Creating a Culture of Inclusion Through Diversity and Equity

  • Lize A. E. BooysenEmail author
  • Priscilla Gill


This chapter focuses on the importance of equity, diversity, and inclusion (EDI) as critical workforce and leadership issues in health care. It highlights the business case for EDI, and shows how inclusivity leads to employee engagement that directly impacts services and outcomes. Inclusive leadership is offered as the best practice in optimizing diversity and creating cultures of inclusion where all people are valued equally with proportional representation and equitable inclusion. Four inclusive leadership competencies are singled out to be of particular importance in the health care context, namely: (1) engagement through relational practice, (2) enablement by creating environments for others to flourish, (3) empowerment by building confidence and communities, and (4) recognizing and developing talent. This chapter also features examples of everyday workplace triggering events that make inequity or discrimination noticeable, that might spark diversity-based conflict, and poses corrective boundary spanning organizational strategies to deal with these conflicts. The section on managing inequities and insensitivities focuses on practical applications dealing with LGBTQi issues and sexual harassment in the workplace and concludes with a case study of action taken by an exemplary health care institution in an effort to raise awareness about unconscious bias in light of the #MeToo movement. Lastly, this chapter identifies pearls and pitfalls in leading EDI and concludes with a clear message: The absence of effective EDI practices comes at a significant cost. Courageous and bold inclusive leadership action is needed to develop and sustain a strong EDI culture in the health care industry.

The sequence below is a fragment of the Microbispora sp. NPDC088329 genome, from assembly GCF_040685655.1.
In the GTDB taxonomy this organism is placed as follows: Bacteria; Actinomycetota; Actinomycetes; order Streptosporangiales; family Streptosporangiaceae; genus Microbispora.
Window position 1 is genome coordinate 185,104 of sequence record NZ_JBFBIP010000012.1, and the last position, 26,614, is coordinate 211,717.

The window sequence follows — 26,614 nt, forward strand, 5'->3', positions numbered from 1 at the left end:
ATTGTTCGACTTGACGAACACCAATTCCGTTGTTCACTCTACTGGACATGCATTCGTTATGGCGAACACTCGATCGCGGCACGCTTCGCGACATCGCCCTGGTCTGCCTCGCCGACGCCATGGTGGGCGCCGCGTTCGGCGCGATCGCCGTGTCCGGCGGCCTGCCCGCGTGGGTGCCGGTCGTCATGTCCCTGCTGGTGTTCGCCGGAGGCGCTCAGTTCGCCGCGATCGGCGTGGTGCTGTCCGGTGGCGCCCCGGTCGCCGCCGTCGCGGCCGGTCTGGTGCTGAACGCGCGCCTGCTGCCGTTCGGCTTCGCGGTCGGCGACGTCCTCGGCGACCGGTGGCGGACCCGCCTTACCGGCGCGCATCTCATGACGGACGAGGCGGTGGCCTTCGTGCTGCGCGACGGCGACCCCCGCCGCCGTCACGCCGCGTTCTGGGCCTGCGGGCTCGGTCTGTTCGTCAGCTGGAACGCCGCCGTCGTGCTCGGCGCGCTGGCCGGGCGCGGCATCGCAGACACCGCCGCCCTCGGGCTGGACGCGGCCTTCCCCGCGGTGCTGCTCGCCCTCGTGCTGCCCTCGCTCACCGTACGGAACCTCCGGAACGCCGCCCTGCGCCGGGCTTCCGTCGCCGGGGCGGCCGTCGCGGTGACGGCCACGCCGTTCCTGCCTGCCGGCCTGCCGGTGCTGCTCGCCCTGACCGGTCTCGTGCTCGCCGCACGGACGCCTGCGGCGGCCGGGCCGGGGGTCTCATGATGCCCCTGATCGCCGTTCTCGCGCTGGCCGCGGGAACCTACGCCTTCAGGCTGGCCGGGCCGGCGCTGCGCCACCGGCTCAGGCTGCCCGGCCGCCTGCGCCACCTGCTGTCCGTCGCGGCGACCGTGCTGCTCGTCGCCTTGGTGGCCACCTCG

Diversity in health care settings  Equity in health care settings  Inclusion in health care settings  Harassment in health care settings  Relational leadership  Health care diversity and inclusion 


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Copyright information

© Springer Nature Switzerland AG 2020

Authors and Affiliations

  1. 1.Graduate School of Leadership and ChangeAntioch UniversityOak RidgeUSA
  2. 2.University of Stellenbosch Business SchoolCape TownSouth Africa
  3. 3.Workforce Learning, Department of Human ResourcesMayo ClinicJacksonvilleUSA

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